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dc.contributor.authorLópez-Rull, Isabel-
dc.contributor.authorVergara, Pablo-
dc.contributor.authorMartínez-Padilla, Jesús-
dc.contributor.authorFargallo, Juan A.-
dc.date.accessioned2016-09-07T09:34:30Z-
dc.date.available2016-09-07T09:34:30Z-
dc.date.issued2016-02-
dc.identifierdoi: 10.1111/jeb.12779-
dc.identifiere-issn: 1420-9101-
dc.identifierissn: 1010-061X-
dc.identifier.citationJournal of Evolutionary Biology 29(2): 231-240 (2016)-
dc.identifier.urihttp://hdl.handle.net/10261/136441-
dc.description.abstractSexual dimorphism (SD) has evolved in response to selection pressures that differ between sexes. Since such pressures change across an individual's life, SD may vary within age classes. Yet, little is known about how selection on early phenotypes may drive the final SD observed in adults. In many dimorphic species, juveniles resemble adult females rather than adult males, meaning that out of the selective pressures established by sexual selection feminized phenotypes may be adaptive. If true, fitness benefits of early female-like phenotypes may constrain the expression of male phenotypes in adulthood. Using the common kestrel Falco tinnunculus as a study model, we evaluated the fitness advantages of expressing more feminized phenotypes at youth. Although more similar to adult females than to adult males, common kestrel fledglings are still sexually dimorphic in size and coloration. Integrating morphological and chromatic variables, we analysed the phenotypic divergence between sexes as a measure of how much each individual looks like the sex to which it belongs (phenotypic sexual resemblance, PSR). We then tested the fitness benefits associated with PSR by means of the probability of recruitment in the population. We found a significant interaction between PSR and sex, showing that in both sexes more feminized phenotypes recruited more into the population than less feminized phenotypes. Moreover, males showed lower PSR than females and a higher proportion of incorrect sex classifications. These findings suggest that the mechanisms in males devoted to resembling female phenotypes in youth, due to a trend to increase fitness through more feminized phenotypes, may provide a mechanism to constrain the SD in adulthood.-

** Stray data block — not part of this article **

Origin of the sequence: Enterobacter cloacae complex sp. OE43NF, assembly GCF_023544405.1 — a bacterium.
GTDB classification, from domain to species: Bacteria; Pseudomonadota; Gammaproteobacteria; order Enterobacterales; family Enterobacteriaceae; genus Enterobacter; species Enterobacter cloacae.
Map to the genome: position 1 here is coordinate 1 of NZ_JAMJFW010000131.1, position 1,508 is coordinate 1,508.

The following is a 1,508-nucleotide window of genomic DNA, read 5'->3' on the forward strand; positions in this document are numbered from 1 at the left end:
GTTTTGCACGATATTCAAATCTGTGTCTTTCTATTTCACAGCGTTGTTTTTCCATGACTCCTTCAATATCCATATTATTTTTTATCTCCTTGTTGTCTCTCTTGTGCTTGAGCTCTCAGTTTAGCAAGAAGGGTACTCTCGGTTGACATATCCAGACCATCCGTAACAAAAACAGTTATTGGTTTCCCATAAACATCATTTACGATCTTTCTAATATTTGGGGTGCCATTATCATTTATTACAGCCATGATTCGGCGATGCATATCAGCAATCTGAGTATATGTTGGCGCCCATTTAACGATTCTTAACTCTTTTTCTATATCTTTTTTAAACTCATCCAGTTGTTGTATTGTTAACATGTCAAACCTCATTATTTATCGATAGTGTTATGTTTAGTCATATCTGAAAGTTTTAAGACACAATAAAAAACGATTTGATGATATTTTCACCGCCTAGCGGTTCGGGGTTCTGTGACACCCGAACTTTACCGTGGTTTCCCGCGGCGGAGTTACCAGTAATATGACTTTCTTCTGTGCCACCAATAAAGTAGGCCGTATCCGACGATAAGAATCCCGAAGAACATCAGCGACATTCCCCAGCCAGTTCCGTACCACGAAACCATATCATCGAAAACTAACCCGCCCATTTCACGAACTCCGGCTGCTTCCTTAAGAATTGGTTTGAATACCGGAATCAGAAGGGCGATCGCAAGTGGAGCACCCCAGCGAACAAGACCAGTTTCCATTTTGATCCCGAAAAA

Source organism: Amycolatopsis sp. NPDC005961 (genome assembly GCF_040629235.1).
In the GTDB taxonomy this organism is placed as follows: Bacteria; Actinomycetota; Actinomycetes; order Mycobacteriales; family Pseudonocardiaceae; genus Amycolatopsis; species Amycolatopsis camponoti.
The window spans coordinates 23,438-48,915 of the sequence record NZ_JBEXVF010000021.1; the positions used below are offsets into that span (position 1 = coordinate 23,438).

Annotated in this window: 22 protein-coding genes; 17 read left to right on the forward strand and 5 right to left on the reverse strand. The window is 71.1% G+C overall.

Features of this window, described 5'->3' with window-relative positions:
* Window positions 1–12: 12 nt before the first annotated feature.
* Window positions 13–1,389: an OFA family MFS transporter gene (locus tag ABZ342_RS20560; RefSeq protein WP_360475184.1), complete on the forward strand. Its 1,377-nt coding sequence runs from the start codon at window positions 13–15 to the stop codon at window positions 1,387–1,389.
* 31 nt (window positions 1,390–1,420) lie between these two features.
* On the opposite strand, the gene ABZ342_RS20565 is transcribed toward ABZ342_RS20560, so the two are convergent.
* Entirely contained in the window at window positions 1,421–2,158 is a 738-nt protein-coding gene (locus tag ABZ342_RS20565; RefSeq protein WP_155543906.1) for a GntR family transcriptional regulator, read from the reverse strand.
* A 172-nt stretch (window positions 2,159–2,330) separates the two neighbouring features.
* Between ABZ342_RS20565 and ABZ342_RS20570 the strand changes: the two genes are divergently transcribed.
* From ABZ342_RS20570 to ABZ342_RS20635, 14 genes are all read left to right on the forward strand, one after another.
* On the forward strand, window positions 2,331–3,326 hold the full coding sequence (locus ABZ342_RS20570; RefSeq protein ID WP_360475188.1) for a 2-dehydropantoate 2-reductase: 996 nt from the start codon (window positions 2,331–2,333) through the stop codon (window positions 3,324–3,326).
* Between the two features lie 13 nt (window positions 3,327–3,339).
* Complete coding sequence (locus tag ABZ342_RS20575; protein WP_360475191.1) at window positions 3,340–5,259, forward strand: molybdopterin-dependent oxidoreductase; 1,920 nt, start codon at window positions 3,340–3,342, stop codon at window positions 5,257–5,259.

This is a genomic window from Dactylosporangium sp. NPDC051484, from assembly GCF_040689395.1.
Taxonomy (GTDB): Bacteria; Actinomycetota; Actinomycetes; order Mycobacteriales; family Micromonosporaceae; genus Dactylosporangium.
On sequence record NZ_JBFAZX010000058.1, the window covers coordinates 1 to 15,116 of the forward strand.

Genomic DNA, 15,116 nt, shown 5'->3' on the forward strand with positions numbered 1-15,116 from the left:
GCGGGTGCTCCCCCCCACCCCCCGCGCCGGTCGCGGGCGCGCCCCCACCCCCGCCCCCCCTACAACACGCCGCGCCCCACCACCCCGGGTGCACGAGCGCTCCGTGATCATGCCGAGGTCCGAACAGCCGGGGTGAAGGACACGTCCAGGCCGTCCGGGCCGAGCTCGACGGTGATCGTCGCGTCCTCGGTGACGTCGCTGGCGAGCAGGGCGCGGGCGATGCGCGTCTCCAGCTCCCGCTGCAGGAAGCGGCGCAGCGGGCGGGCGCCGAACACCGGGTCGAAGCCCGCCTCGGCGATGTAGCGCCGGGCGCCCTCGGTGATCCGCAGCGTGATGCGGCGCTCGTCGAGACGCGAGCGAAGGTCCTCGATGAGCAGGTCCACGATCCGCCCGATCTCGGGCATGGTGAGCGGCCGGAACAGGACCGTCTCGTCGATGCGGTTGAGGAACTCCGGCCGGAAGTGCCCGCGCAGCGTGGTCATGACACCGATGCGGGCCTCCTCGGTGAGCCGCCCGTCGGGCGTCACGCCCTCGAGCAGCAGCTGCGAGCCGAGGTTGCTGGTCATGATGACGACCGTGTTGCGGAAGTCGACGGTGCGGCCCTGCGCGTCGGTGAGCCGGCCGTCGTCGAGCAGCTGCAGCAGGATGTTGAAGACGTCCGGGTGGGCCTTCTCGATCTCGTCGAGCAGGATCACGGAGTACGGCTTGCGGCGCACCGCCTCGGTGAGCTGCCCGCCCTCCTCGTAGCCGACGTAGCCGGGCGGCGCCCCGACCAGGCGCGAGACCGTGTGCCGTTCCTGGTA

dc.description.sponsorshipThis study was financed by the Spanish Ministerio de Economíıa y Competitividad (Projects: CGL2004-04479/BOS, CGL2007-61395/BOS, CGL2010-15726/BOS).-
dc.publisherJohn Wiley & Sons-
dc.publisherEuropean Society of Evolutionary Biology-
dc.rightsclosedAccess-
dc.subjectFalco tinnunculus-
dc.subjectJuveniles-
dc.subjectFemale appearance-
dc.subjectDichromatism-
dc.subjectKestrel-
dc.subjectSize-
dc.titleEarly constraints in sexual dimorphism: Survival benefits of feminized phenotypes-
dc.typeartículo-
dc.identifier.doi10.1111/jeb.12779-
dc.date.updated2016-09-07T09:34:30Z-
dc.description.versionPeer Reviewed-
dc.language.rfc3066eng-
dc.contributor.funderMinisterio de Economía y Competitividad (España)-
dc.relation.csic-
dc.identifier.funderhttp://dx.doi.org/10.13039/501100003329es_ES
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